Last Updated on June 2, 2018
Day 18 – Monday May 1
Idyllwild to Mile 182.7
PCT Mountain Fire Alternate Route Miles hiked today : 9.5
PCT Miles Hiked Today: 4.7
Feet Ascended Today: 4407
Feet Descended Today: 1414.5
Current Elevation: 8382
I woke up bright and early this morning, excited to hit the trail today. I had a big day ahead of me! The climb out of Idyllwild into the San Jacinto wilderness was going to be a tough one.
I hiked today with Halfway and Sunkist. There are several trails up to the PCT from Idyllwild, and we decided to take the Southridge trail because it would get us closest to where the fire closure ends. It is also the hardest trail – both in terms of elevation gain and technical difficulty due to lingering snow on the trail. We also wanted to maintain a continuous footpath from Mexico to Canada, so the goal was to start hiking at the exact spot where we turned off the road to walk into town. This was about 1-2 miles out of town. We ended up walking for part of the way but did get a ride for about half of a mile from a friendly local.
It was a long uphill slog today. We climbed over 4000 feet in elevation!! The first few miles (after the road walk from Idyllwild) were on an old forest service road up to the Southridge Trailhead. This was one steep road! It was not graded for hiking and did not have switchbacks. It was in the direct sun and a hot walk.
Once we got to the trailhead the hike improved considerably. The trail was less steep and had lots of switchbacks. It was also more shaded and scenic than walking on forest service roads. It was still quite steep though and I had to take frequent breaks to catch my breath, especially as we rose in elevation. The Southridge trail is very similar to the Mt. Si hike near Seattle – with almost the exact same length and elevation gain. The primary difference, of course, is that this trail starts and ends at a higher elevation.
4.1 miles from the Southridge Trailhead we reached the Tahquitz Peak Lookout. The inside of the tower was closed today but we were able to climb the outside. From the top we were treated to the most amazing 360 degree views. Way way down below I could see the town of Idyllwild. Crazy to think that we had climbed up here from Idyllwild today!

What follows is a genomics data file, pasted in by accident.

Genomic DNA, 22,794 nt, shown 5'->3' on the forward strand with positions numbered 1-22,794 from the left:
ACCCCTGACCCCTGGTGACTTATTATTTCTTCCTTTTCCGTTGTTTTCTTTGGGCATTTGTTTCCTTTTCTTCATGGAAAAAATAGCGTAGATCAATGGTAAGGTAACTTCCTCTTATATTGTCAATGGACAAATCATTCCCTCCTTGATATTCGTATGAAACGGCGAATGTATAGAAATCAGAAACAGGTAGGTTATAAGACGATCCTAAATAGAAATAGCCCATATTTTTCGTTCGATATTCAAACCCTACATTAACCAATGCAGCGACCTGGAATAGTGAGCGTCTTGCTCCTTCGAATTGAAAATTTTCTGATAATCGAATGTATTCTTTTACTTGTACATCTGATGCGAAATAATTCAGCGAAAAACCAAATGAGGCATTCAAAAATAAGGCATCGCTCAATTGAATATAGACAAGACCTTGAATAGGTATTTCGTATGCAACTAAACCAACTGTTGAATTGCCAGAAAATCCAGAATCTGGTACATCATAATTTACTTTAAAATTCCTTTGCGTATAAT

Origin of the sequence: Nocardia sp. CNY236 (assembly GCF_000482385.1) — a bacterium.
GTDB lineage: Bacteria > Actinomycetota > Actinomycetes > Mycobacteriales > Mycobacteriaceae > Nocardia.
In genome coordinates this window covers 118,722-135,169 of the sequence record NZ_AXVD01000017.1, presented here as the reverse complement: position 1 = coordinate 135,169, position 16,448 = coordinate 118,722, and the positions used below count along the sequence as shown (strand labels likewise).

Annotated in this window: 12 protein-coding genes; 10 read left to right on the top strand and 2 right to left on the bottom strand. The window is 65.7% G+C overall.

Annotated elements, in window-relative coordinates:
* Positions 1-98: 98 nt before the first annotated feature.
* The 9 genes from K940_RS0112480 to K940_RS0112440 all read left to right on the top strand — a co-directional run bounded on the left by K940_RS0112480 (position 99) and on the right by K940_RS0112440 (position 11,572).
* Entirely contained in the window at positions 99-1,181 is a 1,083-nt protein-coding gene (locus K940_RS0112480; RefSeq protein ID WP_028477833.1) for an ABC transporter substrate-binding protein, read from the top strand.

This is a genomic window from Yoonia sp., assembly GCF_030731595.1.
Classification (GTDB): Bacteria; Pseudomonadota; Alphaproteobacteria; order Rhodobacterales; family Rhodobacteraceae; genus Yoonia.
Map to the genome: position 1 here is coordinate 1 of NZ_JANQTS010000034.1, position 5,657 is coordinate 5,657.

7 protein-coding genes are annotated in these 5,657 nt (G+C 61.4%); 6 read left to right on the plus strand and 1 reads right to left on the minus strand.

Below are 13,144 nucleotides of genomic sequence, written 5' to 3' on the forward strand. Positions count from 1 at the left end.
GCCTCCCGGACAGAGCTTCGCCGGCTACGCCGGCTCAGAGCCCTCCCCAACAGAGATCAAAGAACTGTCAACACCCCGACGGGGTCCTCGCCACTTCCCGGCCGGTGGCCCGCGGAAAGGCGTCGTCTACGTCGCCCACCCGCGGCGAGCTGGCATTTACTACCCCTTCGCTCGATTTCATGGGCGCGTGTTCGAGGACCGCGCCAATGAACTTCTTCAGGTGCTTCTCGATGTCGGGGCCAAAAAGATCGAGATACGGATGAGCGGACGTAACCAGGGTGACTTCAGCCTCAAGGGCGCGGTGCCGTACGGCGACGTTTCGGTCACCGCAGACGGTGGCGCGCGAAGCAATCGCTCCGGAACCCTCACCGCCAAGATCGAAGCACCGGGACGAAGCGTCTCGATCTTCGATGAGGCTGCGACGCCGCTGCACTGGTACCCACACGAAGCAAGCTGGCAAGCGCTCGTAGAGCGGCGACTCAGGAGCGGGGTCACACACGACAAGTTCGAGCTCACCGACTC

After a lunch break at the lookout, we continued on the remaining .4 miles on the connector trail to the PCT. We had been warned by the ranger working at the outfitters store that this section of trail was dicey and required microspikes – and he was absolutely right. In this section, big snow drifts repeatedly covered the trail – usually at a steep angle. The trail was barely carved into the side of the hill here and a misstep could have been very dangerous due to the steep dropoff on the other side. I was mildly terrified on several occasions as we traversed the snow. Thankfully someone else had previously gone through and cut steps into the snow so we were able to follow those for the most part.
The scariest moment of the day occurred when I was traversing one of the aforementioned snow drifts and slipped. I fell hard but caught myself with my hiking pole, which sank into the snow and snapped in half. I was able to retrieve both halves and was able to mend the pole – hopefully it can hold until I get a new one.
We were relieved when we finally reached the PCT and took a selfie with our microspikes to celebrate.
But that wasn’t the end of the snow. We actually had to walk through a lot more snow today, which was slow going, but the other snow wasn’t as scary because it did not also coincide with a steep dropoff on the other side of the trail. Here a slip in the snow could result in a twisted ankle instead of falling off the mountain. It did slow us down however.
We hiked past Saddle Junction and then past the first junction to summit Mt San Jacinto. Summiting the mountain is an optional 2.5-mile detour from the PCT. There are two ways to summit the mountain. One option is to take an alternate trail and hike up and down the mountain on the other side, reconnecting with the PCT a few miles later. Or you can do a there-and-back-again hike on the same spur trail in order not miss any of the PCT at all. We’re not sure yet if we’ll summit Mt. San Jacinto – if we do it will be tomorrow as we’ve already had a pretty challenging day.
We hiked on another couple of miles along the PCT to a campsite about a half mile before Strawberry Junction and camped there for the evening. It’s one of the more stunningly beautified places I’ve camped. The campsite was located on a rock outcropping with incredible views of the valley below. No one else was camped here and there was plenty of room, so we had space to spread out. After the sunset, which was spectacular, the valley below lit up with so many lights that I didn’t even need my headlamp. I didn’t realize a city was down there.